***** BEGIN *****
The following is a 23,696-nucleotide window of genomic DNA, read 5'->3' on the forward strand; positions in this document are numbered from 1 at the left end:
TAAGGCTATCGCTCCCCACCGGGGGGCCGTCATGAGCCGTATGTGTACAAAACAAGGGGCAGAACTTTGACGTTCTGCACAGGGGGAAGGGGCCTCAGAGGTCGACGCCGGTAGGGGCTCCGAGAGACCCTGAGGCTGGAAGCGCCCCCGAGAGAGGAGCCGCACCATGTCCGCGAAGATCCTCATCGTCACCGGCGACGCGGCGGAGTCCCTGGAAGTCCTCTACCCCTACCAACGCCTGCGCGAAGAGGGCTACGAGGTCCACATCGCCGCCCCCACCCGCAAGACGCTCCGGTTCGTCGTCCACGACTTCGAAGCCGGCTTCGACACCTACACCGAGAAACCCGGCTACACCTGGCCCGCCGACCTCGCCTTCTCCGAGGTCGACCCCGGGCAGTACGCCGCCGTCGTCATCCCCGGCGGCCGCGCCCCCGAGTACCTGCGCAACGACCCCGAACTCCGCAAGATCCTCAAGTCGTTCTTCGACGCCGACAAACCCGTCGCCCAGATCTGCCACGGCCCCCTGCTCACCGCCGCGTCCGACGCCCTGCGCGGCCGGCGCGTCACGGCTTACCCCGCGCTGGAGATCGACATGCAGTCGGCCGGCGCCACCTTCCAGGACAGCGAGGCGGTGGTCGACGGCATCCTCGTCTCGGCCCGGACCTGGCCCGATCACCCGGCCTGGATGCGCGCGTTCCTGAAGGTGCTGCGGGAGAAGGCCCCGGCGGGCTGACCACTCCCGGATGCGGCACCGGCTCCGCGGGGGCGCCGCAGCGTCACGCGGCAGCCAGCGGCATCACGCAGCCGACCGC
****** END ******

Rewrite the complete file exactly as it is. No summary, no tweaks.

The following is a 23,696-nucleotide window of genomic DNA, read 5'->3' on the forward strand; positions in this document are numbered from 1 at the left end:
TAAGGCTATCGCTCCCCACCGGGGGGCCGTCATGAGCCGTATGTGTACAAAACAAGGGGCAGAACTTTGACGTTCTGCACAGGGGGAAGGGGCCTCAGAGGTCGACGCCGGTAGGGGCTCCGAGAGACCCTGAGGCTGGAAGCGCCCCCGAGAGAGGAGCCGCACCATGTCCGCGAAGATCCTCATCGTCACCGGCGACGCGGCGGAGTCCCTGGAAGTCCTCTACCCCTACCAACGCCTGCGCGAAGAGGGCTACGAGGTCCACATCGCCGCCCCCACCCGCAAGACGCTCCGGTTCGTCGTCCACGACTTCGAAGCCGGCTTCGACACCTACACCGAGAAACCCGGCTACACCTGGCCCGCCGACCTCGCCTTCTCCGAGGTCGACCCCGGGCAGTACGCCGCCGTCGTCATCCCCGGCGGCCGCGCCCCCGAGTACCTGCGCAACGACCCCGAACTCCGCAAGATCCTCAAGTCGTTCTTCGACGCCGACAAACCCGTCGCCCAGATCTGCCACGGCCCCCTGCTCACCGCCGCGTCCGACGCCCTGCGCGGCCGGCGCGTCACGGCTTACCCCGCGCTGGAGATCGACATGCAGTCGGCCGGCGCCACCTTCCAGGACAGCGAGGCGGTGGTCGACGGCATCCTCGTCTCGGCCCGGACCTGGCCCGATCACCCGGCCTGGATGCGCGCGTTCCTGAAGGTGCTGCGGGAGAAGGCCCCGGCGGGCTGACCACTCCCGGATGCGGCACCGGCTCCGCGGGGGCGCCGCAGCGTCACGCGGCAGCCAGCGGCATCACGCAGCCGACCGC